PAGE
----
The evangelical crusade

Observations on Sudan

''Ideally, a training programme for villagers in Sudan and elsewhere would include the basics of survival: the right way to dig a trench to dispose of human waste, how to dig a well . . . But it should also teach them how to hunt and shoot, including how to shoot at a marauder who is attacking them."

So said Marvin Olasky, muse of President George W Bush's compassionate conservatism, last month. "If we say fighting back is never warranted," he added, "then we are likely to see Middle Eastern history multiplied, with churches turned into mosques."

Sudan may be new to our front pages, but it has been the abiding international preoccupation of the US evangelical movement for well over a decade. As evangelicals see it, the Islamic government is trying forcibly to convert and enslave the Christian and animist south.

Since the coup in 1989 churches such as the Southern Baptist Convention have consistently lobbied for action. They campaigned for a Commission on International Religious Freedom, which made Sudan its first priority when it was set up in 1999. For many evangelicals, the rallying cry is religious freedom, not human or civil rights. The railings of Sudan's embassy in Washington are targeted by chains of Baptists, who orga-nise mass write-ins and lobby Congress incessantly.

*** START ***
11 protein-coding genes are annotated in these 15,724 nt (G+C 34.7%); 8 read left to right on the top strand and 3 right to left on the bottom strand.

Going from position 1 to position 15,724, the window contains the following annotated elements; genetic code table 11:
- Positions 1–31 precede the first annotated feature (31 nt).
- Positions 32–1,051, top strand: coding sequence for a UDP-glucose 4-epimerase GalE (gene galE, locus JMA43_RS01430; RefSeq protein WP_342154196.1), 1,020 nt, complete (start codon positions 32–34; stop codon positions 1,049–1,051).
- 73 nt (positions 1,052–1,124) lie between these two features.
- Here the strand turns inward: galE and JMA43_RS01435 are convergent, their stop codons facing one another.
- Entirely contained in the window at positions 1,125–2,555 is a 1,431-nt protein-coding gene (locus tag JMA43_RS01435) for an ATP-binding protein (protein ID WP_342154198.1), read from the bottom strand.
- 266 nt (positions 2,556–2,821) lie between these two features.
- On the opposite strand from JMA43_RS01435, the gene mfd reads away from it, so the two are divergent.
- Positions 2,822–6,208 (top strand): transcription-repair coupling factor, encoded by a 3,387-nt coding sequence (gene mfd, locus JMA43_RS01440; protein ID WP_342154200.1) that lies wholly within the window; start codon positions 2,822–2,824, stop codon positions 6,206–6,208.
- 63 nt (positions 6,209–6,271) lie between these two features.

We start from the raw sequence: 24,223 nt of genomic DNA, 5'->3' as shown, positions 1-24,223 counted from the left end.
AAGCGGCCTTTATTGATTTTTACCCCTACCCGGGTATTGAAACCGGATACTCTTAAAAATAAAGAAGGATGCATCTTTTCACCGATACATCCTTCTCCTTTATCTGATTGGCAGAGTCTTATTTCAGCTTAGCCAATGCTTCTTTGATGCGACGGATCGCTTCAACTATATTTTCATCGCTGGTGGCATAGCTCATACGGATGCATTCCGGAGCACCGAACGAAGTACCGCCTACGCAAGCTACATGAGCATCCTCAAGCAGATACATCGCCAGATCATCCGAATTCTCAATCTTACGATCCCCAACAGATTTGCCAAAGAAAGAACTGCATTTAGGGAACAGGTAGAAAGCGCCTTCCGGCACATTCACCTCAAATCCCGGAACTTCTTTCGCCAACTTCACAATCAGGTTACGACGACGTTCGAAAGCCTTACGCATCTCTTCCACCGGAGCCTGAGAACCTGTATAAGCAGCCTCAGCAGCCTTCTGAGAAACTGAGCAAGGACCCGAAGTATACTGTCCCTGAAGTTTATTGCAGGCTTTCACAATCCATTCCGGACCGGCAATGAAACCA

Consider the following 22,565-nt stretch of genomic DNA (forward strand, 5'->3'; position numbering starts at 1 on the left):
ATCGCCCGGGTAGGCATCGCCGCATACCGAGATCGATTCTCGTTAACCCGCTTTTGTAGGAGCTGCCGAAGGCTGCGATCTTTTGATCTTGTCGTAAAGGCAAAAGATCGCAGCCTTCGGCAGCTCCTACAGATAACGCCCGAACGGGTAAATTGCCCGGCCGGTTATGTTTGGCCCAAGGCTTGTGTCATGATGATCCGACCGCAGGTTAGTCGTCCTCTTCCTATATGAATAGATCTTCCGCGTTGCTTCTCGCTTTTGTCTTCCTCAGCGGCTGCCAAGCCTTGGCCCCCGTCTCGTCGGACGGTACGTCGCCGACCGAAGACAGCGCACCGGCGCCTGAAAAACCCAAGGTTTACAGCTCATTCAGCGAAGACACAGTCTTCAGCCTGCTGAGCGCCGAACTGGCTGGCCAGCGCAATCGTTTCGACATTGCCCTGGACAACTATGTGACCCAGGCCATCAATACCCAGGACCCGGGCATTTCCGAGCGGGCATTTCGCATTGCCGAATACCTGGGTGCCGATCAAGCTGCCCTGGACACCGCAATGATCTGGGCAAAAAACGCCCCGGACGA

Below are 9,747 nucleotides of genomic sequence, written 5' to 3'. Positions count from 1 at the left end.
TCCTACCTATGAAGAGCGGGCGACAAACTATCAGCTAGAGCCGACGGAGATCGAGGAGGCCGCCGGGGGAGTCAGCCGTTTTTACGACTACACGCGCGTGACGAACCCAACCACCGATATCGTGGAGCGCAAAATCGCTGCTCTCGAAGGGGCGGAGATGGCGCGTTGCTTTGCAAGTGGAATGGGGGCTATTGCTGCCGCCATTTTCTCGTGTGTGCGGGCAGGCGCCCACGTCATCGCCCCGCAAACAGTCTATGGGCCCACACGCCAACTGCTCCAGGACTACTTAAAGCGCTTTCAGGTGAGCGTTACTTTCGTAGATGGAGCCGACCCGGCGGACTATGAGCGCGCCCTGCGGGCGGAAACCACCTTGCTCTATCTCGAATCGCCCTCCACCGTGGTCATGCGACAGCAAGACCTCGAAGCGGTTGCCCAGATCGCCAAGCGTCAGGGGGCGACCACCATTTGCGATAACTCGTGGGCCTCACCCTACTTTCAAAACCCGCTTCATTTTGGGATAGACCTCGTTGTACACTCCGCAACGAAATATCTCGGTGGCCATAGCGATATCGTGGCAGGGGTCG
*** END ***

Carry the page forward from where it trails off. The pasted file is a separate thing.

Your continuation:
The Geneva-based Christian Solidarity International claims to have redeemed (that is, bought and freed) 48,000 slaves from Sudan with money raised from Christians across the world. Unsurprisingly, this has done little to end the trade, and may have helped to embed it. US aid goes chiefly to the south. Hundreds of Christian charities operate there, too. It has been a whole mess of good intentions, with a death toll of millions.

Sudan was high on Bush's pre-9/11 list of priorities. On 6 September 2001, he appointed the former Missouri senator John Danforth (the minister who officiated at Ronald Reagan's funeral) as his envoy to Sudan. Then state department realpolitik took over, with some success: terrorists were expelled, fundamentalists curbed and a peace treaty secured.

When the conflict in Darfur began this year, the Baptists rapidly shifted their lobbying for action there. Congress approved motions naming the events as "genocide" at the end of July. Pressure continues for the regime, invariably characterised as "militant", to be taken to task, once and for all. Meanwhile, images of the despair in Darfur excite general calls for action, after more than 20 years of killing. People are at last looking at Sudan, but what they are seeing is a simplified view. And simplicity is just about the worst thing we could bring to Sudan.

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